The best personal trainers are the ghosts of fitness past, present and yet to come.
Most of us are familiar with the classic tale A Christmas Carol by Charles Dickens. Oftentimes told to promote a sense of generosity and righteousness to kids, the book revolves around the life of Ebenezer Scrooge, who is visited by the ghosts of Christmas past, present and future. He is so aghast at the visions shown to him, especially of the future, where no one cares to attend his funeral, he decides to turn over a new leaf and to correct his miserly ways.
Most people would associate the story with the joy of sharing. But I personally feel that its beauty lies in the lesson of future pain. You see, most people don’t take action until they feel some sort of pain associated with their current behaviour. For example, if you are a smoker and have been experiencing chest pains or difficulty breathing, the symptoms might prompt you to quit. If it hurts to squeeze your ass into a tiny Airasia seat for a 13-hour flight to Paris, you might ditch those late-night double Ramly Burgers for celery sticks and hummus.
Such instances prompt you to take action because you are experiencing the pain now. But many are happy to carry on with their current lifestyle of poor food choices, high stress and zero exercise, as long as there are no visible signs of trouble. It’s a bit like playing with nitroglycerin—you know it’s a liquid explosive, but you think it’ll never blow up on you. And suddenly, one day… BOOM!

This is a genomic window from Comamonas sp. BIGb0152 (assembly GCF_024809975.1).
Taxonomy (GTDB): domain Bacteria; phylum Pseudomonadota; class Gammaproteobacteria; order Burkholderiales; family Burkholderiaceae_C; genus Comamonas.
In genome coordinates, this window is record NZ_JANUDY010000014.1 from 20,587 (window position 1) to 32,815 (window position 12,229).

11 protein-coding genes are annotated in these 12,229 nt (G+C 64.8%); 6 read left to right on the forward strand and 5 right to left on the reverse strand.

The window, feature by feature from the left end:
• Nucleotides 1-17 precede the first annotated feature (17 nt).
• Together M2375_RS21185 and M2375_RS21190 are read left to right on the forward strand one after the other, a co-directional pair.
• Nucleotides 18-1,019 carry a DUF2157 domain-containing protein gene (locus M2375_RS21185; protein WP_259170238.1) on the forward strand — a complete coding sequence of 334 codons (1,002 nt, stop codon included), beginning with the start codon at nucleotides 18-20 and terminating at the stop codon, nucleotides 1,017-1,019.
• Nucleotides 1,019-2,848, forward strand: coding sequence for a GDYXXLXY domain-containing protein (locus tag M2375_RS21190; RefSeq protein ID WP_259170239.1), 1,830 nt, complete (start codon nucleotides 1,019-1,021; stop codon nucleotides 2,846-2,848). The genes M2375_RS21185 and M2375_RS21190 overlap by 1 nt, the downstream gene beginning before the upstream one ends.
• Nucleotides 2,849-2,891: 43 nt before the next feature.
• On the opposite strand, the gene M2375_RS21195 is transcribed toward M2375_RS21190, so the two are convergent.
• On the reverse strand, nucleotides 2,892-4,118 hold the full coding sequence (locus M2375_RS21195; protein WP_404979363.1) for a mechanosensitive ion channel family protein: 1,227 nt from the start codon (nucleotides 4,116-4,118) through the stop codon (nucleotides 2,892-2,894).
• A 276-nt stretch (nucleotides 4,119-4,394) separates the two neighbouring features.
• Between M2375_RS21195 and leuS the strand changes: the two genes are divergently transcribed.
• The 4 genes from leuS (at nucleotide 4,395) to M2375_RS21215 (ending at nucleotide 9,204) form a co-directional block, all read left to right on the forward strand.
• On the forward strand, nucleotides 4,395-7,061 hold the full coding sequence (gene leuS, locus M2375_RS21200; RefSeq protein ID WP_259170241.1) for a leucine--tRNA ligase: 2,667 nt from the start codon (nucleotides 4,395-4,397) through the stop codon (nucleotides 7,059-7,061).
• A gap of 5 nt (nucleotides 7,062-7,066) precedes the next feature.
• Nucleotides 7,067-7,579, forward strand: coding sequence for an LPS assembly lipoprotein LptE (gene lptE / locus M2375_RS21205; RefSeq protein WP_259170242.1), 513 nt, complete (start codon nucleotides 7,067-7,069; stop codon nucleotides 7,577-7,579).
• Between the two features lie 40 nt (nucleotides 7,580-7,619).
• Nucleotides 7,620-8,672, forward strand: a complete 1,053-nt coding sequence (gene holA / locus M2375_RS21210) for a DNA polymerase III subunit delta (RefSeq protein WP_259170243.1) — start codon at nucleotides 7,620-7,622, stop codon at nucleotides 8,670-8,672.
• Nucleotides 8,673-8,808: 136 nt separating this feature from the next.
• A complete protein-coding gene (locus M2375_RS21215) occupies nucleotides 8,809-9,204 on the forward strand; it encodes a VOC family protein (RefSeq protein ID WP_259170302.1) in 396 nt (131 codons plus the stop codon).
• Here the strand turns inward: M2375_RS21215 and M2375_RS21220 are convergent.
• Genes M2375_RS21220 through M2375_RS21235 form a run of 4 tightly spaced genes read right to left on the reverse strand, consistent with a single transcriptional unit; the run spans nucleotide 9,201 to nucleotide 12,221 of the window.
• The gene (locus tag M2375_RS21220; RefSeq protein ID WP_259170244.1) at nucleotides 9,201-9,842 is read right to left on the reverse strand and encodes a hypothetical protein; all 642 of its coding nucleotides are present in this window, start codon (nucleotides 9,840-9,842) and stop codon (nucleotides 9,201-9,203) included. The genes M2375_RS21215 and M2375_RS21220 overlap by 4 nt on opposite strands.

How do you then force yourself to take action now, instead of waiting for the bomb to detonate? One way is to experience what I call the Scrooge Effect. Compare your current health status/looks/ weight/fitness level with how you were 10 years ago. Now project that deterioration 10, 15 or even 20 years into the future, and assume that you will continue to slide down the health ladder. Imagine how much worse you will feel, from the sluggishness to the diseases you might face. In other words, try to experience it like Scrooge did. Feel your future pain now and make it as realistic as possible.
If you find it hard to look into the crystal ball and visualise your future pain, try another tactic that works wonders for those who place a high priority on vanity. If you have put on a few kilos and gained some inches around your waist, avoid buying new clothes at all costs. Give the impression your shirt might burst at the seams at any moment and allow your pants to grow so tight you can’t sit down. Soon, your colleagues will notice, mum will comment, the girls will snigger, and your fellow Esky men will throw disapproving looks your way. Criticism is painful for many, especially when it comes to weight issues.
Whether you read the book or watched the 2009 Disney version, stop saying “Bah! Humbug!” and just do it. Your health might depend on it.
“Men’s courses will foreshadow certain ends, to which, if persevered in, they must lead,” scrooge said. “but if the courses be departed from, the ends will change.” Try fitting that onto your next #fitspo Instagram post.